The latest action fought out across the 'pages' of his blog is a refight of the battle between the Imperial Japanese Army and the Samurai army that is featured in the film THE LAST SAMURAI. The course of the battle is re-told in an exciting and inspiring manner, and kit is an exemplar of how it can and should be done.

Maximum marks 'Mr Farrow'!

Morschauser – The way ahead?

I had been studiously avoiding anything to do with Joseph Morschauser’s rules – and my various adaptations of them – for the past few days in order to come back to them with a clear mind. This has not been easy, as I had had several emails or comments on my various blog entries about the rules and I had felt duty bound to read and respond to them.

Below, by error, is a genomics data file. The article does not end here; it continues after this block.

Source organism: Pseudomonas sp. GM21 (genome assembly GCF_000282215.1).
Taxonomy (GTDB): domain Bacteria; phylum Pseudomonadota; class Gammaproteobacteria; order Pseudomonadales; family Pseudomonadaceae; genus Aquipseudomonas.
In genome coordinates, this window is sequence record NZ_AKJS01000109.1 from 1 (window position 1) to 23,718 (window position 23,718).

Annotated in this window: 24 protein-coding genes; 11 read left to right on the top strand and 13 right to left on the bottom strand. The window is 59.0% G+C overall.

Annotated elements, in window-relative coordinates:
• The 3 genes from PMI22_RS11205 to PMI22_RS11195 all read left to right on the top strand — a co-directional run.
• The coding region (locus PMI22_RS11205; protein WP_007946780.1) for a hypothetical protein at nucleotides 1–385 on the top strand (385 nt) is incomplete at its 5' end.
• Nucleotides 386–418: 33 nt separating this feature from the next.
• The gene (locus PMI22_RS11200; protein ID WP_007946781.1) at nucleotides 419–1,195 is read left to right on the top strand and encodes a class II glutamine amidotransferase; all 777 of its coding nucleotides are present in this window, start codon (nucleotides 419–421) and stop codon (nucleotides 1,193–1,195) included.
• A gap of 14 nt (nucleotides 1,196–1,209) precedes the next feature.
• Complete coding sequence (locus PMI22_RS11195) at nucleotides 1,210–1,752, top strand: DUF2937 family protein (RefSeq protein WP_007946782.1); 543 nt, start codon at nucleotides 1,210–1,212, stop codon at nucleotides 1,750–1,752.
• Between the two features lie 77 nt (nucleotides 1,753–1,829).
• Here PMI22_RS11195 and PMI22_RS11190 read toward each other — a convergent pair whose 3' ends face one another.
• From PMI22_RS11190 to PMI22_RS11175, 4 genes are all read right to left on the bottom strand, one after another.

Today I felt that I had both the time and the inclination to revisit the situation, and before I did so I briefly summarised the suggestions that had been made so far. They were as follows:
  • Omit Commanders altogether; this is what Joseph Morschauser had done in order to keep his game as simple as possible.
  • Represent command and control by a different means that does not involve having the army Commanders represented on the battlefield.
  • Have one Commander for each side who can defend themselves if attacked, and who can give an additional combat die to any Unit they are orthogonally adjacent to.
  • Make the Commander just like any other Unit, but give them the ability to influence events by restricting the number of playing cards they can deal and allowing them to support other Units they are close to during combat (N.B. this is similar to the previous proposal but does allow the Command Unit to initiate combat rather than just defend itself).